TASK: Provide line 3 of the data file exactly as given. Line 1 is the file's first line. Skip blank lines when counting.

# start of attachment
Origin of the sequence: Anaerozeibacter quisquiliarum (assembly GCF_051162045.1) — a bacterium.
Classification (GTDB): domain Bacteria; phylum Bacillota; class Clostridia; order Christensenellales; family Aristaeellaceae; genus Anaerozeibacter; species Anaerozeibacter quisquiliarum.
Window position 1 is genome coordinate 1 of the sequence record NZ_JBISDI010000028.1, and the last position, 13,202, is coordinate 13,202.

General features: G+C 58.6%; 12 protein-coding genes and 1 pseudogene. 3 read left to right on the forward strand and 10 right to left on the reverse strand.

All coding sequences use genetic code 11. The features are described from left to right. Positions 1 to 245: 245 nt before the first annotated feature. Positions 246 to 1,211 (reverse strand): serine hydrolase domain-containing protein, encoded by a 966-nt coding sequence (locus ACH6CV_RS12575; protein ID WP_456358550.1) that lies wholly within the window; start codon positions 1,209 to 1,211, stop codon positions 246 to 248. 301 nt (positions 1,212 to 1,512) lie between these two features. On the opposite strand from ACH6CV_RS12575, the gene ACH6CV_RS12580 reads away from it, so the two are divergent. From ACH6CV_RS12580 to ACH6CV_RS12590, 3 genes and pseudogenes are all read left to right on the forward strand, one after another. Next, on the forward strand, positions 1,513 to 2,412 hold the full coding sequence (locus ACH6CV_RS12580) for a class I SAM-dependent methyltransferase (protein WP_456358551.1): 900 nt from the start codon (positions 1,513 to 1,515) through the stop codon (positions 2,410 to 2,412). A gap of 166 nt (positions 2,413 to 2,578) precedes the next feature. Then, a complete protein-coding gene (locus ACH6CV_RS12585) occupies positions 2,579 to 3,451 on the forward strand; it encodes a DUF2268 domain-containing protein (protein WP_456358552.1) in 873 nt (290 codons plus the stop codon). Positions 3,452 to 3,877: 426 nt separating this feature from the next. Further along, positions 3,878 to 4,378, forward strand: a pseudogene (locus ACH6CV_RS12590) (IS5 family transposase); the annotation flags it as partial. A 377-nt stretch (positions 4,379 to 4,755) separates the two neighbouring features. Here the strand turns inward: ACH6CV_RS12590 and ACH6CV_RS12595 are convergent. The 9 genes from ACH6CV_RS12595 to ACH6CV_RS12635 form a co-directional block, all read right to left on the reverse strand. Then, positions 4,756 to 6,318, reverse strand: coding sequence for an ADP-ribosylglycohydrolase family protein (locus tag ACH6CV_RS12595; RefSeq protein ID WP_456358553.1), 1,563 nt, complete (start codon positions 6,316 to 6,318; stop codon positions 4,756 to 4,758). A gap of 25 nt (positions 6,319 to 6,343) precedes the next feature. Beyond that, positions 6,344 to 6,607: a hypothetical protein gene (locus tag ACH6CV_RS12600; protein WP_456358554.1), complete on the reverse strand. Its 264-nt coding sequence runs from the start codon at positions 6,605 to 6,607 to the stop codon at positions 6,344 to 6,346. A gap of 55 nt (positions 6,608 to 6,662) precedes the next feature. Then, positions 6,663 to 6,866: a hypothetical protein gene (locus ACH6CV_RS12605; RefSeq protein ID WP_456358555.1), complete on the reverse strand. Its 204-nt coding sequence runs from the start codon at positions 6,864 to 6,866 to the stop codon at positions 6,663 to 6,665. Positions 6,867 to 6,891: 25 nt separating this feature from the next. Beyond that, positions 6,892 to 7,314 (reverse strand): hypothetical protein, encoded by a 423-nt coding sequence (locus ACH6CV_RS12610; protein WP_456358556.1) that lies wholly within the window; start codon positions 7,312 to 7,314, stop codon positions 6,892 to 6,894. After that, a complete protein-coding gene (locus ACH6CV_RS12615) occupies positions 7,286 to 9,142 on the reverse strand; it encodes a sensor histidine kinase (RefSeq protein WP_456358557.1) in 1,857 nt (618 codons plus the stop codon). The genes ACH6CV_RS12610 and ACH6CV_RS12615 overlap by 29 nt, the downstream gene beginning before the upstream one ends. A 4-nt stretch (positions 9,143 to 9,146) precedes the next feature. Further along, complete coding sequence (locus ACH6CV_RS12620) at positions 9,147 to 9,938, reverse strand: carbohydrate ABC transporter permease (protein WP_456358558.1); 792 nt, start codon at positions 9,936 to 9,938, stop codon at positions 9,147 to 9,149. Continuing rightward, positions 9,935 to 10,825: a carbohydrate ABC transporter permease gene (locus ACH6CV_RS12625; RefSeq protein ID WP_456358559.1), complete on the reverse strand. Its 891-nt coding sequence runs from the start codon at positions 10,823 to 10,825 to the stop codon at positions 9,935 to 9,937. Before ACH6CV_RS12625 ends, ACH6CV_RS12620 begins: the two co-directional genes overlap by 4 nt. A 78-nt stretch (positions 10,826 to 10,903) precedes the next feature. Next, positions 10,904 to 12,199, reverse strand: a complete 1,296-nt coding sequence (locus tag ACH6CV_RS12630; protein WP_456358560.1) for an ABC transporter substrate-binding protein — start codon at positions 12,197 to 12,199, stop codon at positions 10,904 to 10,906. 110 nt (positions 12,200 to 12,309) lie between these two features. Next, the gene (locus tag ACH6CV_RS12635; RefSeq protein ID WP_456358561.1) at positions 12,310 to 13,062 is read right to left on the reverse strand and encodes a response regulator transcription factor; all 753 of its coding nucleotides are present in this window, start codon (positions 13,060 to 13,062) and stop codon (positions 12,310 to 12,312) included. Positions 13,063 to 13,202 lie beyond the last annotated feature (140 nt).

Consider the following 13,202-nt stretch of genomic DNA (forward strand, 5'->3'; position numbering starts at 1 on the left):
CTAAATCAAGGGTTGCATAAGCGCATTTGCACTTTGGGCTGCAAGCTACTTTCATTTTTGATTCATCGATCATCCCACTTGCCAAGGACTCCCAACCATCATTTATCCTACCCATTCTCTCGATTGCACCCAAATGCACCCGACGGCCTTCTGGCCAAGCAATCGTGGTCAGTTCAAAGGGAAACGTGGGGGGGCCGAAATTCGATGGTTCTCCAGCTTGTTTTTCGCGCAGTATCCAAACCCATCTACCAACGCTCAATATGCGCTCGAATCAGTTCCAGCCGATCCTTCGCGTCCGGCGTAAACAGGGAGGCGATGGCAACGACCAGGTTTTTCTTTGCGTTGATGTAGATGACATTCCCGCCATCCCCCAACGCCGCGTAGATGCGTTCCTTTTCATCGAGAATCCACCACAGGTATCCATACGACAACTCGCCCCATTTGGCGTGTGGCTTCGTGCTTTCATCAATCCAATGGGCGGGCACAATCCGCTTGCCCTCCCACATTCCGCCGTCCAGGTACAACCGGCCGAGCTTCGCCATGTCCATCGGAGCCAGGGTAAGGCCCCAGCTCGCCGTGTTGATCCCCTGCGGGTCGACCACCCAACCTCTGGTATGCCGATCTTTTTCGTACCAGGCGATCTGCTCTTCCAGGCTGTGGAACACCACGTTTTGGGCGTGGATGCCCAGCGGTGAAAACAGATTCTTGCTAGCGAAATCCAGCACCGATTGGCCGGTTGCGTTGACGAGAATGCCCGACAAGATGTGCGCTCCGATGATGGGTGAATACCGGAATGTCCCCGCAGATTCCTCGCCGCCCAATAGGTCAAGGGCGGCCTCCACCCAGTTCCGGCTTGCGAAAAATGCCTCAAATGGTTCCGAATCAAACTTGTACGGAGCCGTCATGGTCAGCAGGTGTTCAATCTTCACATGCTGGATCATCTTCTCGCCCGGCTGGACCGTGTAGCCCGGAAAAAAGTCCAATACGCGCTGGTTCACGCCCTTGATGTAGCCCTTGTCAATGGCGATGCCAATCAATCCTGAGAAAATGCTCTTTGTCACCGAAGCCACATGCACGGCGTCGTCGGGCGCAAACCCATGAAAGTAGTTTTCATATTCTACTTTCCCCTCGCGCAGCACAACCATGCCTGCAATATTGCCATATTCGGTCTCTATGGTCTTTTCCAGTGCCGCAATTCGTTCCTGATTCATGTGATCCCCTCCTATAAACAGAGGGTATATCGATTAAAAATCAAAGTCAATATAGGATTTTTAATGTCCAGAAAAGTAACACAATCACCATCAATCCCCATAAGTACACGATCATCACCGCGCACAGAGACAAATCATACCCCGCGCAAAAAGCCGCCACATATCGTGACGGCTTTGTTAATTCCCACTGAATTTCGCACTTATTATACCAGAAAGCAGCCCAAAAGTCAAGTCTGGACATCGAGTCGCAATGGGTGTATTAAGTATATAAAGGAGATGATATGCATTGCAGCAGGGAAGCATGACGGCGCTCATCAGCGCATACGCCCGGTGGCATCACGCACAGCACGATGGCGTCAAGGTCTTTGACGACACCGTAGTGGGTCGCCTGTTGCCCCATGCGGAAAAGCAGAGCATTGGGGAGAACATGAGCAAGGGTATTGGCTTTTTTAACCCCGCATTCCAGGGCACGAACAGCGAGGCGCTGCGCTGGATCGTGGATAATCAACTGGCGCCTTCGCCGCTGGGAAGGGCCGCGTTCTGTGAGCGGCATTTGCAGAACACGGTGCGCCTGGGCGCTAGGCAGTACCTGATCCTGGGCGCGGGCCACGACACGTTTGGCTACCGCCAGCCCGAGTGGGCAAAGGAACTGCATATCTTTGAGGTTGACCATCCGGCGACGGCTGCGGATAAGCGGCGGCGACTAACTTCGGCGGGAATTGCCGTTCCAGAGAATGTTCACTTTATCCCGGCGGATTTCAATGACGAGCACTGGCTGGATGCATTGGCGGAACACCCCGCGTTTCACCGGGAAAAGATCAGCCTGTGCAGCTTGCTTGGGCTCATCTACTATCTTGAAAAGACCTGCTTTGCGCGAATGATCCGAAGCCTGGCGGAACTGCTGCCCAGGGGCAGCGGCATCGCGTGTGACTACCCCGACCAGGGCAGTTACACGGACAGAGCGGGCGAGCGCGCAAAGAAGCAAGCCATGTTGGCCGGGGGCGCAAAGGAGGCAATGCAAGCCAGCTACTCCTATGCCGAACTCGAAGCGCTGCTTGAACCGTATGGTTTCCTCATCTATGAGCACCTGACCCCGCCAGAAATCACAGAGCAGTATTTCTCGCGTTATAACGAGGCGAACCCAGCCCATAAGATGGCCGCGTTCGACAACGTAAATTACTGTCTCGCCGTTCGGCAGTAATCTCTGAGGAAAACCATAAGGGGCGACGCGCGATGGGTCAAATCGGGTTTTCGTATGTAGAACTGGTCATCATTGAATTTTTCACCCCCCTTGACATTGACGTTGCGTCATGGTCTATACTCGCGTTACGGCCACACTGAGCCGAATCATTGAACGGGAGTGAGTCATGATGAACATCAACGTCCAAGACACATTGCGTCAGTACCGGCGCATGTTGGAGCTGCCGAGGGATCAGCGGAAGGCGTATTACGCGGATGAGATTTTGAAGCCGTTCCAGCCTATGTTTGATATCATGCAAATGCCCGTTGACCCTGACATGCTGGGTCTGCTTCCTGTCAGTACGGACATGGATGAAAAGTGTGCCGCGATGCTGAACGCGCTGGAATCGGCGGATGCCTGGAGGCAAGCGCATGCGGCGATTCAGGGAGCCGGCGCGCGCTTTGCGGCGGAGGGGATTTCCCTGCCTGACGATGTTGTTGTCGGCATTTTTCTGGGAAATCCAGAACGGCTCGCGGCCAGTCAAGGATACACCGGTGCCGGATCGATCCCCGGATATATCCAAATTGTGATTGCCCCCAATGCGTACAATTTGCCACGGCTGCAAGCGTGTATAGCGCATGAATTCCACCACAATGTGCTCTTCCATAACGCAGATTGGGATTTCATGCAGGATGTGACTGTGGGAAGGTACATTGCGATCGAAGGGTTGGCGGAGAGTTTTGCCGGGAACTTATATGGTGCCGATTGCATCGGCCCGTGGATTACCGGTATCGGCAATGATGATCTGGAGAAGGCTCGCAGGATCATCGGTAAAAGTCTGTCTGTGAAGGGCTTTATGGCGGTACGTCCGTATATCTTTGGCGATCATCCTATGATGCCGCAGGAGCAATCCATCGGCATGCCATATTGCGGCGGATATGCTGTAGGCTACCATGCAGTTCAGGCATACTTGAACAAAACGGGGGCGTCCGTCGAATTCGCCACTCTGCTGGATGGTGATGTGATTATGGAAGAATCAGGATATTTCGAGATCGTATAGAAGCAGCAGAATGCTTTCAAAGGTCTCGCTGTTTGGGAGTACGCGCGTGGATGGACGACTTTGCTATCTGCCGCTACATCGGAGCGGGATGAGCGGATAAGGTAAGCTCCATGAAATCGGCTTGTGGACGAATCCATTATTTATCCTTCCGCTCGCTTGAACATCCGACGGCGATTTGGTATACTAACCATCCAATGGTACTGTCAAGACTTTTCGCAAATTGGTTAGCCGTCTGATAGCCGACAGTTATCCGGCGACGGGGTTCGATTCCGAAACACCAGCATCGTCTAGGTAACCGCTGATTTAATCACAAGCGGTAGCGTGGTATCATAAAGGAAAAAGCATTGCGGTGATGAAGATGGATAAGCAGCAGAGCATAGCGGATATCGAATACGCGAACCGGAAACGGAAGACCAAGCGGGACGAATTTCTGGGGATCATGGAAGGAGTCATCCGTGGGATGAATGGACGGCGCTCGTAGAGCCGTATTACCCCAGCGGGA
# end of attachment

Window position 1 is genome coordinate 1 of the sequence record NZ_JBISDI010000028.1, and the last position, 13,202, is coordinate 13,202.